A simple tracker that gets the basics done well. It is perfect for everyday use, and it is small enough to blend in with your wardrobe.
Fitbit has been a major player in the wearables market, and their trackers are everywhere. My introduction to their products was the Charge HR, the only tracker in their Active Fitness category. It’s a mid-level tracker, with constant heart rate monitoring, and step and sleep tracking.
I’ve had it for 6 weeks now, giving me enough time to play around with most of its features.
I purchased the black model, because, well, it’s black…
The design is nothing special, it is essentially bigger version of the Flex. It doesn’t fit in with my wardrobe, but it doesn’t look too out of place either. I usually add some pretty bracelets around it, and I can take it from the office to happy hour.
The heart rate monitor is as accurate as any other optical tracker, and does well through workouts and runs.
When walking / running, the Charge HR counts your steps, calculates calories and tracks your heart rates. It borrows information from your mobile’s GPS to keep track of your routes and distance, and calculates your splits as well. It also keeps track of incline (or floors climbed).
My favorite thing about this tracker is that you can force it into a workout mode. By pressing the only button on it, you can set the tracker into workout mode, and it will track your heart rate, steps and calories burned. It will also let you set a wrist motion so you can see your stats at a glance while the workout function is on. The Charge HR doesn’t classify the workouts though, but the app syncs the workouts from the trackers and other apps like MyFitnessPal or TrackMyFitness.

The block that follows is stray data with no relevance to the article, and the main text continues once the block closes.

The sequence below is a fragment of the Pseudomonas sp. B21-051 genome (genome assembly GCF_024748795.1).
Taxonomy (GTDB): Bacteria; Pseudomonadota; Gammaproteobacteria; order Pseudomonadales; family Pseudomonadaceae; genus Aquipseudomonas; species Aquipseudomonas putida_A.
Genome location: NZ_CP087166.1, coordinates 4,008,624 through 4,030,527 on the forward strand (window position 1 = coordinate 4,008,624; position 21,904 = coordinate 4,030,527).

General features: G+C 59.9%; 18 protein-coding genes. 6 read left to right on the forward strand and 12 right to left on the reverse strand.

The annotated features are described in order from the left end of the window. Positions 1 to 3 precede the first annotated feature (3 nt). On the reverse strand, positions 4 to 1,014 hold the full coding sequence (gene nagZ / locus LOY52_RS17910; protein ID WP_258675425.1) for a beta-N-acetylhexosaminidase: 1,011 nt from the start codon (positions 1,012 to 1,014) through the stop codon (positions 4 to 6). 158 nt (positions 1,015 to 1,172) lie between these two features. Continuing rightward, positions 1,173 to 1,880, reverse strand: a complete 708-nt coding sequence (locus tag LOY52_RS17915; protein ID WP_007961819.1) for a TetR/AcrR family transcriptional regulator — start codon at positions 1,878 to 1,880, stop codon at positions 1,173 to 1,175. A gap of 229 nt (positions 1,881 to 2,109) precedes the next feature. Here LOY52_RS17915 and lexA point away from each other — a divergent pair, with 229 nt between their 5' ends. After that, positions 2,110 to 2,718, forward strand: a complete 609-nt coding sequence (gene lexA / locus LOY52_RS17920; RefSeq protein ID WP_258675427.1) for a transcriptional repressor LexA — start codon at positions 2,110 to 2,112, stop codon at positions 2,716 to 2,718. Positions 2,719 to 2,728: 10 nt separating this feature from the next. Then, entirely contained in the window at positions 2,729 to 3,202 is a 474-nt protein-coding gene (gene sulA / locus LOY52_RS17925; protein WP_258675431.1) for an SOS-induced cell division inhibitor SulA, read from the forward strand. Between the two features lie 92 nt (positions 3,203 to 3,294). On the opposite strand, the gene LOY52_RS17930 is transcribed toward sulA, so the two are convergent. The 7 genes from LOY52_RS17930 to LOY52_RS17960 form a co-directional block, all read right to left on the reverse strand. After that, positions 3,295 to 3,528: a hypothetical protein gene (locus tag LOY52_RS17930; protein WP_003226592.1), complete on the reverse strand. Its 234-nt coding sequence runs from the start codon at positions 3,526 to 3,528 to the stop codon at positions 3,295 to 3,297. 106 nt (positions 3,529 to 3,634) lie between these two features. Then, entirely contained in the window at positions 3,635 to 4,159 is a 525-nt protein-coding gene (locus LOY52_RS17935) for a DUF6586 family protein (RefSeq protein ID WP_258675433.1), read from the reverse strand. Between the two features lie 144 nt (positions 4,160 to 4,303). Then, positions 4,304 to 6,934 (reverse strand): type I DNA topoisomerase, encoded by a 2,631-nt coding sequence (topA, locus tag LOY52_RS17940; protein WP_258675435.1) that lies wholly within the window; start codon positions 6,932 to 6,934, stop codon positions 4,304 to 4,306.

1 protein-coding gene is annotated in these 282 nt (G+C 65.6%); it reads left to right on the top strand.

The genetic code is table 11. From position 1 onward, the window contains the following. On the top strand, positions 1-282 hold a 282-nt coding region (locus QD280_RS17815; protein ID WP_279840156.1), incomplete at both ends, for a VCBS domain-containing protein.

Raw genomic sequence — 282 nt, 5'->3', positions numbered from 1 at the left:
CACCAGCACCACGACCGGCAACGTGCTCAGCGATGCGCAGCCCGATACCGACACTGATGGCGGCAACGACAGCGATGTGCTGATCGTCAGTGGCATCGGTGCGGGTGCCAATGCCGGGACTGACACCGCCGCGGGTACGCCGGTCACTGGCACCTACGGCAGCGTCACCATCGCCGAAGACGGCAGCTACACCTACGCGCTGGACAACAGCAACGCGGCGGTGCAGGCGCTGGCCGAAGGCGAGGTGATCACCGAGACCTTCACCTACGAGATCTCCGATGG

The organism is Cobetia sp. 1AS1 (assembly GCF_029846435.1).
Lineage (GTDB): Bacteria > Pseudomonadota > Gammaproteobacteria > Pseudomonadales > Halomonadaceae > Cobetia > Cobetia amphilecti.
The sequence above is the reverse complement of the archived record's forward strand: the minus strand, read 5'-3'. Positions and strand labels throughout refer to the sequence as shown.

The Charge HR will automatically recognize sleep and track how long you slept, and how often you move during the night. However, it does not track the levels of sleep. I wish it would be a bit more precise with the time spent in bed and that I could see how long I spent in deep vs light sleep and that I didn’t have to use other apps to do so.
The Charge HR comes with a desktop dongle (girlish giggles), and allows you to connect directly to your laptop or you can connect the tracker to any bluetooth enabled mobile.
The interface is attractive and simple, and all the details are easily accessible. It syncs with all my other apps, although it doesn’t play well with Apple Health without the help from Sync Solver, The API support is wonderful, which means there are LOTS of apps to play around with, and make up for the things that Fitbit does not support.
In all honesty, I haven’t been using the desktop app to sync, but I use the online dashboard, since it’s easy and the new interface is very attractive. All the info is easy to access, and if you need to drill further into a single data point, it’s all a click away.
This is the reason why I switched to the Fitbit trackers. It integrates with every single one of my apps, from MyFitnessPal, to Pact, to Waterlog and beyond. It also works well with Apple Health, and it has great API support (in other words, new apps pop up ALL the time).
Calls and alarm notifications can be programmed in the mobile app, and a discreet vibration will alert you to them. I like that it is so discreet, and I can use it to remind me to get up every hour, eat and workout without disrupting meetings.
Overall, I like the Charge HR, it is a simple tracker that gets the basics done. It is perfect for everyday use, and it is small enough to blend in with your wardrobe. I wish they had more customization options like the Flex, since it’s not easy to have several colors given the price point.
Marina is a self-proclaimed overachieving geek, who is hellbent on conquering the mud run world. When she’s not doing balance burpees in her adorably sarcastic tanks, she enjoys auto racing, gadgets, playing Halo and marathoning anime.